American tribes oppose Kinder Morgan pipeline expansion in B.C.
National Energy Board hearing in Chilliwack considers views of U.S. tribes opposed to the Edmonton-to-Burnaby oil sands pipeline expansion pipeline
With an eagle soaring overhead, American and Canadian Coast Salish people gathered on the banks of the Fraser River in Chilliwack, B.C. to do prayers in advance of their presentations to oppose the $5.4-billion Kinder Morgan Trans Mountain pipeline expansion at the National Energy Board hearings.
“We can’t sustain the continued destruction,” said American Deborah Parker, a councilwoman of the Tulalip tribe from the U.S. state of Washington on Wednesday.
“This is heaven! Right here. This is heaven. And if we take care of that heaven. Then she will take care of us.”
Texas-headquartered Kinder Morgan is proposing to triple the flow of Alberta oilsands bitumen to B.C’s coast, by crossing rivers and territories considered sacred to indigenous people on both sides of the 49th parallel.
The project would also multiple oil tankers from 60 per year to more than 400, according to the company.
The Canadian federal government, via the National Energy Board, is now entertaining Aboriginal views on the pipeline – including those of Native Americans south of the border.
Four U.S. tribes are presenting their views against the project -- the Swinomish, Tulalip, Suquamish, and Lummi Indian Nations.
“[The pipeline] is something that we do not need,” said Brian Cladoosby, President of the National Congress for American Indians, representing 566 U.S. tribes.
The high-profile American Indian politician - who just happens to live near the Seattle-area Swinomish Tribe - said the ecology of the so-called Coast Salish Sea – a network of waterways from the southwestern tip of B.C. to the northwestern tip of Washington state –would be threatened by Kinder Morgan’s pipeline proposal.
“In the last 100 years, we’ve lived with a pollution based economy. So industry was able to create mega resources….on the ones you’d call the men who built this country, on the release of a lot of pollution being released into the environment.”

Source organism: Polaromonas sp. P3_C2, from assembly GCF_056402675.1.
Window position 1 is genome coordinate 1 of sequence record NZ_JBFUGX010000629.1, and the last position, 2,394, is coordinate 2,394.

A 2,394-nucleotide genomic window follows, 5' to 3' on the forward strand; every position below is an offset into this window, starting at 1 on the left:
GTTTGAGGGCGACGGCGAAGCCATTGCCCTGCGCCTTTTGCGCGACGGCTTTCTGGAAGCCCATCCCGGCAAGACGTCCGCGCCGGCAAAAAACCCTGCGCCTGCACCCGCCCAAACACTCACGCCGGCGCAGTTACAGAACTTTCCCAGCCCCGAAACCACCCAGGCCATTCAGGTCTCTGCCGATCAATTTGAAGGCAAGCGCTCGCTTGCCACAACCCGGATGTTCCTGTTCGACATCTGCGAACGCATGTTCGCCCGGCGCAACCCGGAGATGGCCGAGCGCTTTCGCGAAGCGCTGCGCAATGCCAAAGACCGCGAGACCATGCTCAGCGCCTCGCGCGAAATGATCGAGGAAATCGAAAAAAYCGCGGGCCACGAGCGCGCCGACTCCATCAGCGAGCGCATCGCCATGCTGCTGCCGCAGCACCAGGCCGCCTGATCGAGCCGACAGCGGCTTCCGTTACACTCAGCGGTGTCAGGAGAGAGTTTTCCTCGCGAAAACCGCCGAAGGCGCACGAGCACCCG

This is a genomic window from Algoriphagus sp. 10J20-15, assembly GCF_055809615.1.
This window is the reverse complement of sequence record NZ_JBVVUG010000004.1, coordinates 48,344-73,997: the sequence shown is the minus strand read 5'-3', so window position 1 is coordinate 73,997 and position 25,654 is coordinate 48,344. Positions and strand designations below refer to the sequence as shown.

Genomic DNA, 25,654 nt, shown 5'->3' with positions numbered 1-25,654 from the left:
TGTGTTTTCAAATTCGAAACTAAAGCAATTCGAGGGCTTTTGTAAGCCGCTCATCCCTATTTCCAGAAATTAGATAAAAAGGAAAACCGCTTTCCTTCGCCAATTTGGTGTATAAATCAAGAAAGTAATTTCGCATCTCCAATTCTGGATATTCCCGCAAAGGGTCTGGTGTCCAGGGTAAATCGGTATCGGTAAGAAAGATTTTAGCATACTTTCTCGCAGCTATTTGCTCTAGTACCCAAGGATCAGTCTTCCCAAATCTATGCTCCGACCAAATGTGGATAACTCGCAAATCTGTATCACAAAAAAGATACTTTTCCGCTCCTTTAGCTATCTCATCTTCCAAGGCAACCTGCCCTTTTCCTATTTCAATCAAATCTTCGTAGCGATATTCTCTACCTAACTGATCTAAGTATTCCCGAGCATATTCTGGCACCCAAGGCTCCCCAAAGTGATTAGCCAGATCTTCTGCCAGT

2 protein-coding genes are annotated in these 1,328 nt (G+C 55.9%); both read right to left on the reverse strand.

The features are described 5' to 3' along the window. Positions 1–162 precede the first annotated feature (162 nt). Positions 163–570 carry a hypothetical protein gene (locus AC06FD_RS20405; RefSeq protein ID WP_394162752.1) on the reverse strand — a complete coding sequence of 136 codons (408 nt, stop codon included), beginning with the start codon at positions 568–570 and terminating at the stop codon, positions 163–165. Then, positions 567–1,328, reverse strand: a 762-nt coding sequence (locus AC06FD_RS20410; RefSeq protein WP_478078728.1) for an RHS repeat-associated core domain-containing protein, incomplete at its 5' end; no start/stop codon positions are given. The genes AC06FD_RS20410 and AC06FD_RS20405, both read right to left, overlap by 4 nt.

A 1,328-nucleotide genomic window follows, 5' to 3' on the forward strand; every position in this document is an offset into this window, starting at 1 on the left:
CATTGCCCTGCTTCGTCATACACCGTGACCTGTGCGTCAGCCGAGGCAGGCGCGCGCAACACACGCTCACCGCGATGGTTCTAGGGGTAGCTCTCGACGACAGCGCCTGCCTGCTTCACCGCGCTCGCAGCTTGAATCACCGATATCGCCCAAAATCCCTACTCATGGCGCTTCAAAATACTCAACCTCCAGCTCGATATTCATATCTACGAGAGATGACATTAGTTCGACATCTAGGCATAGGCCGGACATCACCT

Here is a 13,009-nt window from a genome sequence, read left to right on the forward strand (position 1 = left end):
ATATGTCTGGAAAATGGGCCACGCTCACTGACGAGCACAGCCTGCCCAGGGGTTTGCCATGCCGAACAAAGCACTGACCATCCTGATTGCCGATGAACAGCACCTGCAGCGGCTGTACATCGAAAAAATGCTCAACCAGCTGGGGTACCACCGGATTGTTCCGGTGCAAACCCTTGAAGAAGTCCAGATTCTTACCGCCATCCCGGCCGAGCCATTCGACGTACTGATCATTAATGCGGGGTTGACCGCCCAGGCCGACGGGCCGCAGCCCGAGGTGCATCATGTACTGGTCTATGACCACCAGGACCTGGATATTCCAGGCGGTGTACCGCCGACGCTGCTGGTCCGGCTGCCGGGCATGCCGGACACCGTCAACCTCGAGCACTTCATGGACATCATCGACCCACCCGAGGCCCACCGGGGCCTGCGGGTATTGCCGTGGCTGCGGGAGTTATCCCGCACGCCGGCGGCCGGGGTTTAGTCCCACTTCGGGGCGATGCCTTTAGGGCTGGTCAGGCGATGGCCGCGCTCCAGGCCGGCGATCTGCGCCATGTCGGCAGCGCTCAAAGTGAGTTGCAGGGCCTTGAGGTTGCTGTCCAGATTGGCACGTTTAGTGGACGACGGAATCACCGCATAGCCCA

Kinder Morgan said it is factoring U.S. native views.
“We understand U.S. Tribes have interests about the project. The Aboriginal Oral Hearings are an essential part of the regulatory review process and provide a way for Aboriginal groups and US Tribes to share traditional knowledge and experience.”
“We will continue to be committed to minimizing impact and protecting the marine environment,” wrote Gary Youngman, lead Aboriginal Engagement with the Trans Mountain Expansion Project.
Canadian Coast Salish elder Ray Harris with the Stz’uminus First Nation First Nation on Vancouver Island poured water on the banks of the Fraser, in sacred tribute to the waterway.
“Pollution doesn’t know boundaries. So if we had an [oil spill] accident on this side or their side, it would affect the whole Salish Sea,” said Harris.
The U.S. Tulapip gave a power point presentation at the NEB outlining their profound cultural and spiritual connection to the surrounding salt water sea, as well as how important the waters are to their fishing practices.
The NEB hearings continue until Friday in Chilliwack.